Thursday, 4 March 2021

Is Pfizer’s Vaccine Really Less Effective For Fat People?

I’ve received more than a hundred requests to write about a recent Guardian article with the headline “Pfizer vaccine may be less effective in people with ob*sity, says study” with the subtitle “Healthcare workers with ob*sity found to produce only about half the antibodies healthy people do”

The headline, subtitle, and article that follows are, at best, an example of the stunning scientific illiteracy that exists in mainstream reporting and, at worst an abandonment of journalistic ethics in the pursuit of the clicks that fatphobia always generates. (I’m not linking to the article, giving them additional clicks rewards their bad behavior and I’m not going to do that here.)

Just in summary, “fat people’ and “healthy people” are not two opposite, comparable categories (and “person first language” for fat people is a terrible idea.) Also, the study actually found that older people, cis men and fatter people had similar responses, but all we’re hearing about in this story (and every other one I’ve seen) is fat people. Huh, I wonder why that could be?

The study has not even been peer-reviewed yet, and there is literally no action that should be taken by the public based on its findings, so there is no reason (and certainly no rush) to publish it in a way that increases weight stigma, and possibly decreases fat people’s willingness to be vaccinated.

So the headlines are trash, but what about the actual study?

A content note before I start. The research around this is rife with the use of terms overw*ight and ob*se that were created for the sole purpose of medicalizing and pathologizing fat bodies in ways that are harmful on many levels. I’ll notate them as above as a reminder of that.

Alright, let’s go…

For some background, the study’s own authors explain that

A large clinical trial phase 2/3 with 44,000 people showed that a two-dose regimen of the vaccine BNT162b2, developed by BioNTech and Pfizer, has 95% efficacy in preventing symptomatic COVID-19.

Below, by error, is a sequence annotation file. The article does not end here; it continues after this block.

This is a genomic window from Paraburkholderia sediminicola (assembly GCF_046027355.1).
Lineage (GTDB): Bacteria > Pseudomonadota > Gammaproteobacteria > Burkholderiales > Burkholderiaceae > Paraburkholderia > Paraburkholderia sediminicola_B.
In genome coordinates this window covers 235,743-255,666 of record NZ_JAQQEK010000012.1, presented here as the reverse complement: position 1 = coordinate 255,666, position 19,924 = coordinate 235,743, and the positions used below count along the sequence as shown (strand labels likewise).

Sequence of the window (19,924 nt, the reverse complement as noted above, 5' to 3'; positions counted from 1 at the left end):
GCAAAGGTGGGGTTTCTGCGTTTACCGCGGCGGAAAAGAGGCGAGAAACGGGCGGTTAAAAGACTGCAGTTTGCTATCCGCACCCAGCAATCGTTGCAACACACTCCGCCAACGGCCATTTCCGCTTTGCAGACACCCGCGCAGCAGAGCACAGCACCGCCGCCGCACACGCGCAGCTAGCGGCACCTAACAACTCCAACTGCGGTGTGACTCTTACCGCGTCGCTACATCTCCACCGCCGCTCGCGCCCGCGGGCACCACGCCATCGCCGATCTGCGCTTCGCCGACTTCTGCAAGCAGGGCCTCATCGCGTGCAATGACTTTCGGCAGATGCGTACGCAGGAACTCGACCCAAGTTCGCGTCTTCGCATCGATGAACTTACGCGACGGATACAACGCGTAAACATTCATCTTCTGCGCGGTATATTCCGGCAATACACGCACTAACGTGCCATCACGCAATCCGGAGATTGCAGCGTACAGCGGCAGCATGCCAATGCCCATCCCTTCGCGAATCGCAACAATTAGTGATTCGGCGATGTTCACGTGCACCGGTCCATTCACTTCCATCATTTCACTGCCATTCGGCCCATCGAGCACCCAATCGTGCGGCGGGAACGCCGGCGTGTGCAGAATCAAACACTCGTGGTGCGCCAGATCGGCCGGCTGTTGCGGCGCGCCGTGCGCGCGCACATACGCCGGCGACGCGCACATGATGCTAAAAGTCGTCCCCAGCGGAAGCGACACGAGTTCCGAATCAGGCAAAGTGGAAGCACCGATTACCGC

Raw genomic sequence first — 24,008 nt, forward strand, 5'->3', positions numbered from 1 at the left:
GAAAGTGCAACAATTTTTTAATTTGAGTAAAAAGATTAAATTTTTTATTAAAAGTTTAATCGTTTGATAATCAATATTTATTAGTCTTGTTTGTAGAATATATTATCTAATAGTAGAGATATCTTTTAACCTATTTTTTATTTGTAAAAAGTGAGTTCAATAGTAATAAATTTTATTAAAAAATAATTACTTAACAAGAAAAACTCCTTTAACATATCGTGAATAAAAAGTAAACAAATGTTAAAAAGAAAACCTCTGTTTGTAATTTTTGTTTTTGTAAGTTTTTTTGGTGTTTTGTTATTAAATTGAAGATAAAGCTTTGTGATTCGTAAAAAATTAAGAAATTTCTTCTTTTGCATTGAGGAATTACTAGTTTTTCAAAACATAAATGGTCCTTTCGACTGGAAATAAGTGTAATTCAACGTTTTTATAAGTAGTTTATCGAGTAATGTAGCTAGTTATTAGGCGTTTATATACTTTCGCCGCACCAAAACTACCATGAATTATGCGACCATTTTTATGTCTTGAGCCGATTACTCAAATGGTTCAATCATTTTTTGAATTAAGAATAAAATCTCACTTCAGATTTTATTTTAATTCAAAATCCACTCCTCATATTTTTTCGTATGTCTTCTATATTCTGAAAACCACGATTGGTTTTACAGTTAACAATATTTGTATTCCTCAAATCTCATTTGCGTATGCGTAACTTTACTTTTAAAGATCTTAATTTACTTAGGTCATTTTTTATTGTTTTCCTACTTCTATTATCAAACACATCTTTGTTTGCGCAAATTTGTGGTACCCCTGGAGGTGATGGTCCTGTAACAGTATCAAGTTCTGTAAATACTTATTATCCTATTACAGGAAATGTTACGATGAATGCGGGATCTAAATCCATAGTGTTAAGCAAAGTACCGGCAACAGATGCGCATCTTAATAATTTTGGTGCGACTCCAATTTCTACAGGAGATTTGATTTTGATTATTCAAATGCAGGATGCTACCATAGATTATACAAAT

I also want to add that (in a move that actually represents progress in medical weight stigma,) unlike vaccine development in the past, fat people were actually well represented in these trials (comprising 70% of the total subjects) and the vaccine was shown to be equally effective on fat people. (Research on this is available here (look as slides 42 and 43) and here, with a trigger warning on both for fatphobic language.)

To summarize, those were large-scale trials designed to test efficacy, and they showed 95% efficacy in preventing symptomatic COVID-19 including for fat people.

The study that The Guardian is discussing is a small study (248 people, all healthcare workers) whose goal is to look at a specific immune response in vaccinated people, and then compares that response between groups based on factors including age, gender (on a binary only, as is often the case there is a complete lack of trans and nonbinary representation here,) and BMI (which they admit is a “crude measurement” which is just scratching the surface in terms of the issue with using a measurement that has racist origins and fatphobic uses.)

When it comes to study design, this line is of particular interest:

Although the role of neutralizing antibodies to SARS-CoV-2 is under investigation, measurement of serum neutralizing activity has been demonstrated to correlate with protection for other respiratory viruses, such as influenza(3) or respiratory syncytial virus(8) and is commonly accepted to be a functional biomarker of in
vivo disease protection(9).

Which is to say that they aren’t sure if/how/to what degree the immune response that they are studying actually impacts COVID immunity.

So anyway, they administered both recommended doses of the vaccine, and then tested for specific antibody levels seven days after the booster dose.